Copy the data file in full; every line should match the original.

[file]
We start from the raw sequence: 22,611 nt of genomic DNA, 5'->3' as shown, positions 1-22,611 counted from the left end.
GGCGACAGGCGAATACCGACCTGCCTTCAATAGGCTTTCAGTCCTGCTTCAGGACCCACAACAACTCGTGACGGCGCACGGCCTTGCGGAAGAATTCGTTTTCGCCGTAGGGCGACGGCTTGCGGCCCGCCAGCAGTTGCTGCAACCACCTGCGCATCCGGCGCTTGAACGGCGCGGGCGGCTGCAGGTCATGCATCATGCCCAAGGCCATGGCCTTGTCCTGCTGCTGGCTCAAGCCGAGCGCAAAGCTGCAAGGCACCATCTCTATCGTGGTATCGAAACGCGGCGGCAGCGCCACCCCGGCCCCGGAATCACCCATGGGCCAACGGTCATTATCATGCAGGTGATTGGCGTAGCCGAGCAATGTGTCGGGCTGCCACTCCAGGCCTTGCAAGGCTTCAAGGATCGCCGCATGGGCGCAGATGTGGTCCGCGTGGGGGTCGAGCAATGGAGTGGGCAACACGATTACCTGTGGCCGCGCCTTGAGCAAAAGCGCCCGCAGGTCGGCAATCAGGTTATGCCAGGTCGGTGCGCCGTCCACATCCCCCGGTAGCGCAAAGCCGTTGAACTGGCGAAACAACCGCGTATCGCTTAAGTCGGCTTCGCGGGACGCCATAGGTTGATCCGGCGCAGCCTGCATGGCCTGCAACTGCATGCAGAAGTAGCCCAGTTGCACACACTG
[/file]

We start from the raw sequence: 22,611 nt of genomic DNA, 5'->3' as shown, positions 1-22,611 counted from the left end.
GGCGACAGGCGAATACCGACCTGCCTTCAATAGGCTTTCAGTCCTGCTTCAGGACCCACAACAACTCGTGACGGCGCACGGCCTTGCGGAAGAATTCGTTTTCGCCGTAGGGCGACGGCTTGCGGCCCGCCAGCAGTTGCTGCAACCACCTGCGCATCCGGCGCTTGAACGGCGCGGGCGGCTGCAGGTCATGCATCATGCCCAAGGCCATGGCCTTGTCCTGCTGCTGGCTCAAGCCGAGCGCAAAGCTGCAAGGCACCATCTCTATCGTGGTATCGAAACGCGGCGGCAGCGCCACCCCGGCCCCGGAATCACCCATGGGCCAACGGTCATTATCATGCAGGTGATTGGCGTAGCCGAGCAATGTGTCGGGCTGCCACTCCAGGCCTTGCAAGGCTTCAAGGATCGCCGCATGGGCGCAGATGTGGTCCGCGTGGGGGTCGAGCAATGGAGTGGGCAACACGATTACCTGTGGCCGCGCCTTGAGCAAAAGCGCCCGCAGGTCGGCAATCAGGTTATGCCAGGTCGGTGCGCCGTCCACATCCCCCGGTAGCGCAAAGCCGTTGAACTGGCGAAACAACCGCGTATCGCTTAAGTCGGCTTCGCGGGACGCCATAGGTTGATCCGGCGCAGCCTGCATGGCCTGCAACTGCATGCAGAAGTAGCCCAGTTGCACACACTG